Game theory, a branch of mathematics, has been applied to a wide variety of fields and problems, including military strategy, evolutionary biology, and the law. In this paper, we shall apply a game-theoretic framework to a subset of contracts in the water industry. These contracts are part of a broader political-economic trend: the creation of hybrid “public-“private partnerships,” not only in the water sector, but also in the fields of energy, telecommunications, transportation, and many other areas of the economy. Since a significant fraction of new infrastructure projects are now in the form of public-private joint ventures, and since this trend is likely to continue in the foreseeable future, the model presented in this paper may potentially have a wide application. The paper is divided into five parts. Following this brief introduction, part two provides a general overview of the most common forms of contractual arrangements or public-private partnerships in the water industry. Part three then reviews two recent examples of large-scale public-private contracts -- one in the municipality of Havana, Cuba, the other in the Jiangsu province of the People’s Republic of China. Next, part four presents a generalized partnership-game model and explains the possible application of this game-theoretic model to public-private contracts in the water sector. Lastly, part five concludes by identifying areas for future research.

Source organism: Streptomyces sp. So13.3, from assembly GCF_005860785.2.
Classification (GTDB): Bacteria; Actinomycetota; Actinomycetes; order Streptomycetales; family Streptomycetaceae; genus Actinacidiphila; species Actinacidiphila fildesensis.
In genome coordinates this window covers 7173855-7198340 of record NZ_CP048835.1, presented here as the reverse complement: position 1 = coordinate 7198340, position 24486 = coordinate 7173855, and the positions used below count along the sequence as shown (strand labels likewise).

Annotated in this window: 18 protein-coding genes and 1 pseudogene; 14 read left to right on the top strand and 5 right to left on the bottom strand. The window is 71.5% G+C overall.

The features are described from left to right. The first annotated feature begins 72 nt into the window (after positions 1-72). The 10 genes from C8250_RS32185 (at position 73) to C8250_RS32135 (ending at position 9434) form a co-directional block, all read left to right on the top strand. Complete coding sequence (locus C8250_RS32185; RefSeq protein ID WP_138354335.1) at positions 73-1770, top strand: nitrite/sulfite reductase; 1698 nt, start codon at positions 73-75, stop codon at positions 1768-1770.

- partnership game,
- public-private contracts,
- water governance
Available at: http://works.bepress.com/f_e_guerra_pujol/8/